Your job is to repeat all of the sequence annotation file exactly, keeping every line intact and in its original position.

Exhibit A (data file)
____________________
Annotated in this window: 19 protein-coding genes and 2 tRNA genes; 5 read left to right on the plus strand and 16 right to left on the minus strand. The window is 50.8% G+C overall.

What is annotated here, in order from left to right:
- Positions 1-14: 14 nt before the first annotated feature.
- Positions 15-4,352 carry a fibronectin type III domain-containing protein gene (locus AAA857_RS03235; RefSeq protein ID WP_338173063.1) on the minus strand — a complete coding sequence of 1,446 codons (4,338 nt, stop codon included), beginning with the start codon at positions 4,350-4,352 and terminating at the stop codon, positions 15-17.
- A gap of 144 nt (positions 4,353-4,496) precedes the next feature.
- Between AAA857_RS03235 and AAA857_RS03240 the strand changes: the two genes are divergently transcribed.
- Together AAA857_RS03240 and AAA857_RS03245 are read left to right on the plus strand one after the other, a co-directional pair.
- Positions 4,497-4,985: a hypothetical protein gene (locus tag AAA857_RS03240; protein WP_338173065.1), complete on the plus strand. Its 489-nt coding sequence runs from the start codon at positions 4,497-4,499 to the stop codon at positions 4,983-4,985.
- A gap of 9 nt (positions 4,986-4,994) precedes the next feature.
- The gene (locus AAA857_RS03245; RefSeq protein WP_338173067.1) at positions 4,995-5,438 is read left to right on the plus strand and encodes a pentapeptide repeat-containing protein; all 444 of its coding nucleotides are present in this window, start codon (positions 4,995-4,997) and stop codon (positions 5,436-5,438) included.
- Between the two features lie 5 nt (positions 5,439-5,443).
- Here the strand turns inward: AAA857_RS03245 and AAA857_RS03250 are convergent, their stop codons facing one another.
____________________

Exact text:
Annotated in this window: 19 protein-coding genes and 2 tRNA genes; 5 read left to right on the plus strand and 16 right to left on the minus strand. The window is 50.8% G+C overall.

What is annotated here, in order from left to right:
- Positions 1-14: 14 nt before the first annotated feature.
- Positions 15-4,352 carry a fibronectin type III domain-containing protein gene (locus AAA857_RS03235; RefSeq protein ID WP_338173063.1) on the minus strand — a complete coding sequence of 1,446 codons (4,338 nt, stop codon included), beginning with the start codon at positions 4,350-4,352 and terminating at the stop codon, positions 15-17.
- A gap of 144 nt (positions 4,353-4,496) precedes the next feature.
- Between AAA857_RS03235 and AAA857_RS03240 the strand changes: the two genes are divergently transcribed.
- Together AAA857_RS03240 and AAA857_RS03245 are read left to right on the plus strand one after the other, a co-directional pair.
- Positions 4,497-4,985: a hypothetical protein gene (locus tag AAA857_RS03240; protein WP_338173065.1), complete on the plus strand. Its 489-nt coding sequence runs from the start codon at positions 4,497-4,499 to the stop codon at positions 4,983-4,985.
- A gap of 9 nt (positions 4,986-4,994) precedes the next feature.
- The gene (locus AAA857_RS03245; RefSeq protein WP_338173067.1) at positions 4,995-5,438 is read left to right on the plus strand and encodes a pentapeptide repeat-containing protein; all 444 of its coding nucleotides are present in this window, start codon (positions 4,995-4,997) and stop codon (positions 5,436-5,438) included.
- Between the two features lie 5 nt (positions 5,439-5,443).
- Here the strand turns inward: AAA857_RS03245 and AAA857_RS03250 are convergent, their stop codons facing one another.